3. The beneficial effects to be gained from physical activity far outweigh any potential dangers arising from overtraining
  4. Levels of physical activity continue to decrease and much of this is due to changes in occupational demands and less physical leisure activity choices
  5. Finding ways to integrate physical activity into our daily lives can be significantly more beneficial then solely relying on short bouts of high intensity training

References

  1. B K Pedersen, N Tvede, L D Christensen, K Klarlund, S Kragbak, J Halkjr-Kristensen "Natural killer cell activity in peripheral blood of highly trained and untrained persons." International journal of sports medicine 10.2 (1989): 129-31. PubMed
  2. D C Nieman, D A Henson, G Gusewitch, B J Warren, R C Dotson, D E Butterworth, S L Nehlsen-Cannarella "Physical activity and immune function in elderly women." Medicine and science in sports and exercise 25.7 (1993): 823-31. PubMed
  3. D C Nieman, K S Buckley, D A Henson, B J Warren, J Suttles, J C Ahle, S Simandle, O R Fagoaga, S L Nehlsen-Cannarella "Immune function in marathon runners versus sedentary controls." Medicine and science in sports and exercise 27.7 (1995): 986-92. PubMed
  4. H Bruunsgaard, B K Pedersen "Special feature for the Olympics: effects of exercise on the immune system: effects of exercise on the immune system in the elderly population." Immunology and cell biology 78.5 (2000): 523-31. PubMed
  5. David S Senchina, Marian L Kohut "Immunological outcomes of exercise in older adults." Clinical interventions in aging 2.1 (2007): 3-16. PubMed
  6. Richard J Simpson, Thomas W Lowder, Guillaume Spielmann, Austin B Bigley, Emily C LaVoy, Hawley Kunz "Exercise and the aging immune system." Ageing research reviews 11.3 (2012): 404-20. PubMed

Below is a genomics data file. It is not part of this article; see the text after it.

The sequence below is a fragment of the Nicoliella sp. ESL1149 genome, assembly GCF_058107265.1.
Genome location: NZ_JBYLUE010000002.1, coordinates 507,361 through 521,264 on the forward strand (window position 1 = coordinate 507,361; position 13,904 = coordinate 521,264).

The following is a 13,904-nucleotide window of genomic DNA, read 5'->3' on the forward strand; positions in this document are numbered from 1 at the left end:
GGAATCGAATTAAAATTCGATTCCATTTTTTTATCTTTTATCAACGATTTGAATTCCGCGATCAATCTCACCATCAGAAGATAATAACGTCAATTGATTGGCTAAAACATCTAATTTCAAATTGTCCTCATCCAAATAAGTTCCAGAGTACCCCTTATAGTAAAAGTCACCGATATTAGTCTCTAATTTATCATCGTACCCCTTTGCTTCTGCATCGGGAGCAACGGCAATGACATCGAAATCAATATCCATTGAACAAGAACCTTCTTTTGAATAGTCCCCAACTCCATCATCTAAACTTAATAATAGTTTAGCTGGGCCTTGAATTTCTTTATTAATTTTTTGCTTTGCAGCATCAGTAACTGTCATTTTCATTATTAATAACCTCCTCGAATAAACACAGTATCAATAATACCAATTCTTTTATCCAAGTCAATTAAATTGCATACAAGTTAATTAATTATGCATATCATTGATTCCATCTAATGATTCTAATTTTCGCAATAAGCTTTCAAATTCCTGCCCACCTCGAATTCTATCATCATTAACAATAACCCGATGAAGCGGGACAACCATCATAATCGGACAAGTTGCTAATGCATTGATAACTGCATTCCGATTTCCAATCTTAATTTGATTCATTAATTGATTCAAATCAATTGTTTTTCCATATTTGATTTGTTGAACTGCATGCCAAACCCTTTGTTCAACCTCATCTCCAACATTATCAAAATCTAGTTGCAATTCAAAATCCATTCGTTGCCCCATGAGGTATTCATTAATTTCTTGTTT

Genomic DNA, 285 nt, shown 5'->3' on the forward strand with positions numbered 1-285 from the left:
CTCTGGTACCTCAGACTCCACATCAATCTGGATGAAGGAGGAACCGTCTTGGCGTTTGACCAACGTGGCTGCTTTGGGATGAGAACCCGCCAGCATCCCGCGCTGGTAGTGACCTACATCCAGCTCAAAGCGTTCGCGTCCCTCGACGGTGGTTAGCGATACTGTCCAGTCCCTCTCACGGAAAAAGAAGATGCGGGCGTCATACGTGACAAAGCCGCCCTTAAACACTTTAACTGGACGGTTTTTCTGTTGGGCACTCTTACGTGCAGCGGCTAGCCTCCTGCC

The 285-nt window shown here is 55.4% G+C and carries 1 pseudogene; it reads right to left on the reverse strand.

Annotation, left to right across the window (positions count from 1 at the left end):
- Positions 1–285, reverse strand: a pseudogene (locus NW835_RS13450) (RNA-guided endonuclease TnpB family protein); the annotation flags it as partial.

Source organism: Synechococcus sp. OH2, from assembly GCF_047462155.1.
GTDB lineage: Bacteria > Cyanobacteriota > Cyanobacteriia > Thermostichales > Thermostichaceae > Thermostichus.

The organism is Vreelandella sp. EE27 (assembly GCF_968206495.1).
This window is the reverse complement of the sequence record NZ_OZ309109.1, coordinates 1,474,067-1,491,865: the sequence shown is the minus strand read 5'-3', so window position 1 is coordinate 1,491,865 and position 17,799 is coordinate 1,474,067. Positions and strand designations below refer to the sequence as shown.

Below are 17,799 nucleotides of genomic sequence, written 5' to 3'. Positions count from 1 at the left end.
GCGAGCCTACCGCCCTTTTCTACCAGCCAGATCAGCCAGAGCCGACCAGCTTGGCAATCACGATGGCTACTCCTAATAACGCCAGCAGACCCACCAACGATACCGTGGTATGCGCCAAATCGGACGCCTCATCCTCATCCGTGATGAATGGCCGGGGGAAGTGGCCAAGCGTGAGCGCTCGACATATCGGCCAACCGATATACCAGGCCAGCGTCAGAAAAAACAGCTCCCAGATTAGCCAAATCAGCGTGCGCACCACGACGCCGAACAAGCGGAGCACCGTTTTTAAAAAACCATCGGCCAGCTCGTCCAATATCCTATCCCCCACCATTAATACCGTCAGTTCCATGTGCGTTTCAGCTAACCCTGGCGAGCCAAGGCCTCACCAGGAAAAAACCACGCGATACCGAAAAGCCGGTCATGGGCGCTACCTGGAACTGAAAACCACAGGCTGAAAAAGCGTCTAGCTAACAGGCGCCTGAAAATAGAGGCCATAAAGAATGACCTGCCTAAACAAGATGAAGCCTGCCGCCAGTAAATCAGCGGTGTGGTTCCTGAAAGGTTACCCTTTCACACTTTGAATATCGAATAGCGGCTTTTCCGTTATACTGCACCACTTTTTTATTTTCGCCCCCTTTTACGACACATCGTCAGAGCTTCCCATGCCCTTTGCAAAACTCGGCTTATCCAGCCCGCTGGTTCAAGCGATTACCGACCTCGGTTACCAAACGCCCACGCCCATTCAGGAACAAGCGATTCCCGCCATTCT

7. Jeffrey A Woods, Kenneth R Wilund, Stephen A Martin, Brandon M Kistler "Exercise, inflammation and aging." Aging and disease 3.1 (2012): 130-40. PubMed
  8. S Adamopoulos, J Parissis, C Kroupis, M Georgiadis, D Karatzas, G Karavolias, K Koniavitou, A J Coats, D T Kremastinos "Physical training reduces peripheral markers of inflammation in patients with chronic heart failure." European heart journal 22.9 (2001): 791-7. PubMed
  9. Carl W Cotman, Nicole C Berchtold, Lori-Ann Christie "Exercise builds brain health: key roles of growth factor cascades and inflammation." Trends in neurosciences 30.9 (2007): 464-72. PubMed
  10. Charles H Hillman, Kirk I Erickson, Arthur F Kramer "Be smart, exercise your heart: exercise effects on brain and cognition." Nature reviews. Neuroscience 9.1 (2007): 58-65. PubMed
  11. Michael Gleeson "Immune function in sport and exercise." Journal of applied physiology (Bethesda, Md. : 1985) 103.2 (2007): 693-9. PubMed
  12. V Hack, G Strobel, M Weiss, H Weicker "PMN cell counts and phagocytic activity of highly trained athletes depend on training period." Journal of applied physiology (Bethesda, Md. : 1985) 77.4 (1995): 1731-5. PubMed
  13. Z Baj, J Kantorski, E Majewska, K Zeman, L Pokoca, E Fornalczyk, H Tchufrzewski, Z Sulowska, R Lewicki "Immunological status of competitive cyclists before and after the training season." International journal of sports medicine 15.6 (1995): 319-24. PubMed
  14. L T MacKinnon "Special feature for the Olympics: effects of exercise on the immune system: overtraining effects on immunity and performance in athletes." Immunology and cell biology 78.5 (2000): 502-9. PubMed
  15. Timothy S Church, Diana M Thomas, Catrine Tudor-Locke, Peter T Katzmarzyk, Conrad P Earnest, Ruben Q Rodarte, Corby K Martin, Steven N Blair, Claude Bouchard "Trends over 5 decades in U.S. occupation-related physical activity and their associations with obesity." PloS one 6.5 (2011): e19657. PubMed
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About Michael Anders

After being affected by seborrheic dermatitis, I have made it my goal to gather and organize all the information that has helped me in my journey.